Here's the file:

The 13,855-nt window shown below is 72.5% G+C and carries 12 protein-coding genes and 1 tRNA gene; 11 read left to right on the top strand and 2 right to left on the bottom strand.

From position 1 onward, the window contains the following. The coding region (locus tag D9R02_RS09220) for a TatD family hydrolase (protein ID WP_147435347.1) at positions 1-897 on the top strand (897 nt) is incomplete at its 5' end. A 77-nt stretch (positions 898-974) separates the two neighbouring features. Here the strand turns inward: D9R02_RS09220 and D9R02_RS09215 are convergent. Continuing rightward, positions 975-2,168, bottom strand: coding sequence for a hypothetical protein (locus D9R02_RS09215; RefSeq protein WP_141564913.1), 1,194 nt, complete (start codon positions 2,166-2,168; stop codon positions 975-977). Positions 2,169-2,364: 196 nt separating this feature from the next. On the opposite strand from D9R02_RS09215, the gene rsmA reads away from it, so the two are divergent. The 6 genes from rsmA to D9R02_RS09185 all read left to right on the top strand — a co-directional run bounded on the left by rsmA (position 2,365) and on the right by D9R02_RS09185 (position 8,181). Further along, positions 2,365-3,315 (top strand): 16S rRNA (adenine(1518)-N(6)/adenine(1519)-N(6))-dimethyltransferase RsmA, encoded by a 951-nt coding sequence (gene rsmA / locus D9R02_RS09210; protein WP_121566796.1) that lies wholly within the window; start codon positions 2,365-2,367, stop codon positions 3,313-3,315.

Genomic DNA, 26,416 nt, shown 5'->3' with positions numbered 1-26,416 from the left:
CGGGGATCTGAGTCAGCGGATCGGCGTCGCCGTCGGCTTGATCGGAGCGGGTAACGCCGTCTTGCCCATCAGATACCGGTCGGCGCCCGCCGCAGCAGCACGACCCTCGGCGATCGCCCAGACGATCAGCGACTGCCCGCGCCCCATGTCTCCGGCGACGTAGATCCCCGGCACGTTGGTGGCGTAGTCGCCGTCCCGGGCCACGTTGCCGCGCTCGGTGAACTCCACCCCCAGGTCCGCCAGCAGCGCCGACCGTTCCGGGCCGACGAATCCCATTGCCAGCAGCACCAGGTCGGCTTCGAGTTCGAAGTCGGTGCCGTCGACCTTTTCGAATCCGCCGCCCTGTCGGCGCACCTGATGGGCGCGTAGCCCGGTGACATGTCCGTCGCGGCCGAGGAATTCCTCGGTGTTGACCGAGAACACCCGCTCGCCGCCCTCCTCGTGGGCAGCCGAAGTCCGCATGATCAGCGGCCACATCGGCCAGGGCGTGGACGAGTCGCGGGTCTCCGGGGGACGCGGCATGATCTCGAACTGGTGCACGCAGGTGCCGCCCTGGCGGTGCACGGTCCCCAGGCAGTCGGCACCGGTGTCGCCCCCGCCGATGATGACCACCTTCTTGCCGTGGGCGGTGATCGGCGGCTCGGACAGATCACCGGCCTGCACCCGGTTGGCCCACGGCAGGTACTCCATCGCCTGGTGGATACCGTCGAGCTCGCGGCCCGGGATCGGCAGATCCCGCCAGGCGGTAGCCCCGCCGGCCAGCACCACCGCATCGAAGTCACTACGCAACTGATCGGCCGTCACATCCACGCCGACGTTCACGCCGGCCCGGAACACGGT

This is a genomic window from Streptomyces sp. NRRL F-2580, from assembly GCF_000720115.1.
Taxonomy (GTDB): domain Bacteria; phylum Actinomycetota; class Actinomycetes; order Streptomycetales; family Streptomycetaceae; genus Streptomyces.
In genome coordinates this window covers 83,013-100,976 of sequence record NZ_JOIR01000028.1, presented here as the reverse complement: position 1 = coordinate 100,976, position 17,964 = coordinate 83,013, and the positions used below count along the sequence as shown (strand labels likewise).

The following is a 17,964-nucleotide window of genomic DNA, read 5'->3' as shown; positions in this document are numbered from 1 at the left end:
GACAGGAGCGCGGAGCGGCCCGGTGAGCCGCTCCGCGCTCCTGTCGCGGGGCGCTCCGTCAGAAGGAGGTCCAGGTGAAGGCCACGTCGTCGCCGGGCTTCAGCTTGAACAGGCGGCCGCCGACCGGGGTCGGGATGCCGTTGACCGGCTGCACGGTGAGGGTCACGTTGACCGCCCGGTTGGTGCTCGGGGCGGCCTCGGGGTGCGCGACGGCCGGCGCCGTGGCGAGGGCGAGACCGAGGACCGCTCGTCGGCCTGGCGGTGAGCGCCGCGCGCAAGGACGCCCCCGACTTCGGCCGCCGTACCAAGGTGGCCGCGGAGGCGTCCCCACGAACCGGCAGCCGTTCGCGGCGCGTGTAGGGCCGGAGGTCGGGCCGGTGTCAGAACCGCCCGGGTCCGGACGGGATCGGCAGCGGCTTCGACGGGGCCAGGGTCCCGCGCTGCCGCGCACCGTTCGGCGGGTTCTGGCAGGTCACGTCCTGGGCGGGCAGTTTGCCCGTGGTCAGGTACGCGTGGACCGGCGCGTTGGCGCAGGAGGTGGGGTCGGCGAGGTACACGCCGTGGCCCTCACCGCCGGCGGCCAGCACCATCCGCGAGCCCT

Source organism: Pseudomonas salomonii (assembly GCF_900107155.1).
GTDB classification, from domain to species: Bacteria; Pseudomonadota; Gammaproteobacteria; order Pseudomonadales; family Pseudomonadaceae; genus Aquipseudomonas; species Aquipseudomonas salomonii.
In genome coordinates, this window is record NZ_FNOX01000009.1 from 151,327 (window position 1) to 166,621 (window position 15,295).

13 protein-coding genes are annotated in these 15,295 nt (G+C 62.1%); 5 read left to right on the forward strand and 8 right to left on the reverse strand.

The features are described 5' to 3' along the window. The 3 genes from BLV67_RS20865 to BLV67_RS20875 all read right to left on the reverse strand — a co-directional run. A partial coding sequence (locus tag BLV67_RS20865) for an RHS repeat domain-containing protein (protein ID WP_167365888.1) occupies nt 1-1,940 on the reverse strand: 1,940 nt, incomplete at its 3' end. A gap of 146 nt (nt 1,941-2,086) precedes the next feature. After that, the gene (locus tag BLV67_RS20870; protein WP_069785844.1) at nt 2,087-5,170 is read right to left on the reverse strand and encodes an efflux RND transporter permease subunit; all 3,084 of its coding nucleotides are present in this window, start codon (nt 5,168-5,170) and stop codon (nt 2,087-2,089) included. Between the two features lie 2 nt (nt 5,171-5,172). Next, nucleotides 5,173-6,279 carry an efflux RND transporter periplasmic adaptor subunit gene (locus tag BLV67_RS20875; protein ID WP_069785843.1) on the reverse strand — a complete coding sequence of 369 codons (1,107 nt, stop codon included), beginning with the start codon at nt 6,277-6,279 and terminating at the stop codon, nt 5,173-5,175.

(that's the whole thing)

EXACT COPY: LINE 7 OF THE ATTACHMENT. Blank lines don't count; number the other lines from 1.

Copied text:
In genome coordinates this window covers 83,013-100,976 of sequence record NZ_JOIR01000028.1, presented here as the reverse complement: position 1 = coordinate 100,976, position 17,964 = coordinate 83,013, and the positions used below count along the sequence as shown (strand labels likewise).